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How can I ensure Google’s latest Penguin update doesn’t destroy our link-building efforts?

On 22 May 2013, Google rolled out another Penguin update in order to cut down on web spam. The update targeted three key ranking factors in particular:

  • Target Keywords
  • Backlinks
  • Social Signals

google penguin update imageThe update has fuelled the ongoing, ‘Is link building dead?’ debate even further as Google looks to crack down on back links from disreputable sources. The update has hit large retailers and e-commerce sites particularly hard due to the nature of these sites and the large numbers of resulting back links.

However, this should not be a reason to stop link building altogether; after all, sites that rank number one on Google for particular keywords often have a large amount of back links- the difference now however, after the Panda update, is that Google will be placing more emphasis on the authority of these links.

Link building is not dead, it just requires a tweak in your strategy.

Conducting a link audit

Your first move, if you want to protect your search rankings, should involve conducting a link audit. To do this, you will need a Google Webmaster tools account and preferably a paid subscription to a back-link checker, something like SEOmoz or Majestic SEO.

The back-links that Google Webmaster will disclose are only a sample, if you want to protect your site from the latest Penguin update you are going to need to remove all the back-links that don’t coincide with Google webmaster guidelines. This is best done using a back-link checker.

The important thing to remember when conducting a link audit, is that there is no magic formula for success, each link will be affecting your rankings in its own way so there is no ‘quick-fix’ so to speak, the best practice is to go through each link manually and assess it according to a range of criteria such as:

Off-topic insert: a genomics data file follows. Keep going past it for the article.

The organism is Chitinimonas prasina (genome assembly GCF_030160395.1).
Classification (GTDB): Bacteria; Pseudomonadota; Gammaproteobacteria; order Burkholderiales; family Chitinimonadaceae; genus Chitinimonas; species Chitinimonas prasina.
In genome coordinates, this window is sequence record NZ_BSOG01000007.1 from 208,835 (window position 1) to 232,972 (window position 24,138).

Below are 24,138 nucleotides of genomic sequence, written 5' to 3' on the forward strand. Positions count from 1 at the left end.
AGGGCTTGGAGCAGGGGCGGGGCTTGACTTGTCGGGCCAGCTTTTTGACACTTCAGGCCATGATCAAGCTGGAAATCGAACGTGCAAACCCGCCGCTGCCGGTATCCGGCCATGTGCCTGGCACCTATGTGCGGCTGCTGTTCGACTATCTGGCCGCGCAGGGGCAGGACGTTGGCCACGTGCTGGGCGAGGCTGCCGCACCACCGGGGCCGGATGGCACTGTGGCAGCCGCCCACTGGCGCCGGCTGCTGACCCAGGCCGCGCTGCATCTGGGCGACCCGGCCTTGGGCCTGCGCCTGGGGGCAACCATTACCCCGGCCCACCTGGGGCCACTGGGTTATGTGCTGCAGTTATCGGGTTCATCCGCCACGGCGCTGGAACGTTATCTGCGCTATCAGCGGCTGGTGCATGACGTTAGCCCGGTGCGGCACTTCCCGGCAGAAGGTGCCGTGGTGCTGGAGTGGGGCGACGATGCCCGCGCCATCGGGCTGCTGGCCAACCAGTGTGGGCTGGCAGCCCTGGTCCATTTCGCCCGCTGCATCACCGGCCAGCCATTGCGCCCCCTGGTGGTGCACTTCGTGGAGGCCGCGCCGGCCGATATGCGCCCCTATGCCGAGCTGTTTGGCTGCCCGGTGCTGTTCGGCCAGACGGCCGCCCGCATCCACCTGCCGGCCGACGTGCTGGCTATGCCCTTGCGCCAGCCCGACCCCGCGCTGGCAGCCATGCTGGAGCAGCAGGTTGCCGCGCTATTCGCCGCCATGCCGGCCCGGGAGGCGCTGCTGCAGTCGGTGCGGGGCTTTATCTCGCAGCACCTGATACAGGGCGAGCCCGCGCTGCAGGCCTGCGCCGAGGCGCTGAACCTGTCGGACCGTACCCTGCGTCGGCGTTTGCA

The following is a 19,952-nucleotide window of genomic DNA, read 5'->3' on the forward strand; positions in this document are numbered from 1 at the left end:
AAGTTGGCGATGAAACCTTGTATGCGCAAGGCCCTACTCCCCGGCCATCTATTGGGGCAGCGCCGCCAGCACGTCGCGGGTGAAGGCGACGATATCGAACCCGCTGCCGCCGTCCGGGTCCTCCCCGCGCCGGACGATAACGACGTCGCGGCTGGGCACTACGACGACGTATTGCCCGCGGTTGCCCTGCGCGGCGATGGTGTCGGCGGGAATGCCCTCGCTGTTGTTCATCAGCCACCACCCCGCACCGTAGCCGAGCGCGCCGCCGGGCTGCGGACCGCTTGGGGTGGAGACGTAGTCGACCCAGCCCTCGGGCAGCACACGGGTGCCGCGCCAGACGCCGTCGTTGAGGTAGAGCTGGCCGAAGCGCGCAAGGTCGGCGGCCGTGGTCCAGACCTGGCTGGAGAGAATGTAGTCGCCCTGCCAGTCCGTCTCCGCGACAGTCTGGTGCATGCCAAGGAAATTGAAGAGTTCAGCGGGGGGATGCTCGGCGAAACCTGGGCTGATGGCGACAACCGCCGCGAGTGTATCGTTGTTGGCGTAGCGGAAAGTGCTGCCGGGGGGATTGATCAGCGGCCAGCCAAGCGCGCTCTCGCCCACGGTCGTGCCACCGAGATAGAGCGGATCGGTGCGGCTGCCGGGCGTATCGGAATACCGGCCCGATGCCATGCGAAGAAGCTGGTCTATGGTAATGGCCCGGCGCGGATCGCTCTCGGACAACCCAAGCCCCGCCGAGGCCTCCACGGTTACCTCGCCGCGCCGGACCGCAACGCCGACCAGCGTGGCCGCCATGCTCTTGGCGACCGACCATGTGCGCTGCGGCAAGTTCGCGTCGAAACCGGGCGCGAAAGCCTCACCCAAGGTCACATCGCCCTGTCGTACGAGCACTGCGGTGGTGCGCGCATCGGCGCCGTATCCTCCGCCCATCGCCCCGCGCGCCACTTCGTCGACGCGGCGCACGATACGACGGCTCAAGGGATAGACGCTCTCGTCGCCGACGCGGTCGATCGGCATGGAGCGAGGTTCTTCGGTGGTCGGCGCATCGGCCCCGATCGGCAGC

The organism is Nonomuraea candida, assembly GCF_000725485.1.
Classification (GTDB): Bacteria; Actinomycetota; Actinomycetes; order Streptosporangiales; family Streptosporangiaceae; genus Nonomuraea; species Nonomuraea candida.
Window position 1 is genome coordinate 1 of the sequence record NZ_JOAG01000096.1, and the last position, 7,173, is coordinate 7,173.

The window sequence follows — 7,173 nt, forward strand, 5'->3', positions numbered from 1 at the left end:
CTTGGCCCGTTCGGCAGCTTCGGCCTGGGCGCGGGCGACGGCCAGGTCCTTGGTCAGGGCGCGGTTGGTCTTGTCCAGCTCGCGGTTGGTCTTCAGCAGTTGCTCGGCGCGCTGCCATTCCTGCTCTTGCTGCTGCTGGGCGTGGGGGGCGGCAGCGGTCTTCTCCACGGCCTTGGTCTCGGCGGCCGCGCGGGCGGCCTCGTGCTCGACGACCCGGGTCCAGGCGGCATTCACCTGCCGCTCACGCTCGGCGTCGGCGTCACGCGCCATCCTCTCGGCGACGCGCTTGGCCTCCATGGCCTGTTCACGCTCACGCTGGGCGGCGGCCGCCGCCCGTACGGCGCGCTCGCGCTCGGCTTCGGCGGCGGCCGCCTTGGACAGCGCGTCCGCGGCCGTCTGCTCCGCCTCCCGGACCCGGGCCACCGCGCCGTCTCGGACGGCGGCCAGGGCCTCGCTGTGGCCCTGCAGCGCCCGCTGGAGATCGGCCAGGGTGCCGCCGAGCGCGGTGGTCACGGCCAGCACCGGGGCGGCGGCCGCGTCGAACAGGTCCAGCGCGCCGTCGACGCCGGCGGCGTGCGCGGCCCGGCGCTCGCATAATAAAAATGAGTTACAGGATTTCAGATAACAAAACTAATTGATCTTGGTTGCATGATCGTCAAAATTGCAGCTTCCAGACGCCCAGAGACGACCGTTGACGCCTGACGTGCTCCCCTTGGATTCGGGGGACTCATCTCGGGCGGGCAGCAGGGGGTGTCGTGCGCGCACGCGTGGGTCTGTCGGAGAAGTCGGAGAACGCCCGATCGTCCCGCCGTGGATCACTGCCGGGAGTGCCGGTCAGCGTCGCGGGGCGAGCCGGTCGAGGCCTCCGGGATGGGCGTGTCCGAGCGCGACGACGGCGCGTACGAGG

• Checking links appear as part of a domain that is indexed in Google- This is basic but important. Sometimes, when a site leaves the development stage, the robots.txt isn’t altered to allow Google to crawl the site.
  • Checking links don’t appear on the same page as unrelated or spam links
  • Links that appear on a Gray bar – Whilst Gray PR doesn’t necessarily mean that the site has been penalised, it probably won’t be doing your site any favours especially if Google has yet to index the site.
  • Links from link networks – if a group of websites shares the same IP address, the chances are they are derived from a link network, Google will penalise for link networks.

Using Online PR techniques to build relevant back-links

Relevancy and authority are key aspects to building a Google-friendly backlink profile. Providing free tools and downloadable content is a great way of encouraging relevant back links to your site.

Furthermore, introducing an Online PR or editorial strategy will help encourage relevant link building opportunities. As a link builder, you will probably already be providing daily ‘scans’ for your clients relating to industry competition, articles written about the company, and general industry news.

This is a great way for you as a link builder and the client to spot new outreach opportunities for link building. However, it is important to take the industry ‘scan’ one step further if you want to encourage relevant links.

Try to get into the habit of leaving a comment on blog posts you read relating to the your industry or your client’s industry - share the post via Twitter or, even better, email the author.

There are plenty of Online PR tools on the web that will allow you to search for relevant content, post pitches and find reporters and industry bloggers looking for stories- ‘Seek or Shout’ is a great one!

What techniques is your business using to ensure high quality backlinks? What is or isn’t working for you? We’d love to hear your thoughts.


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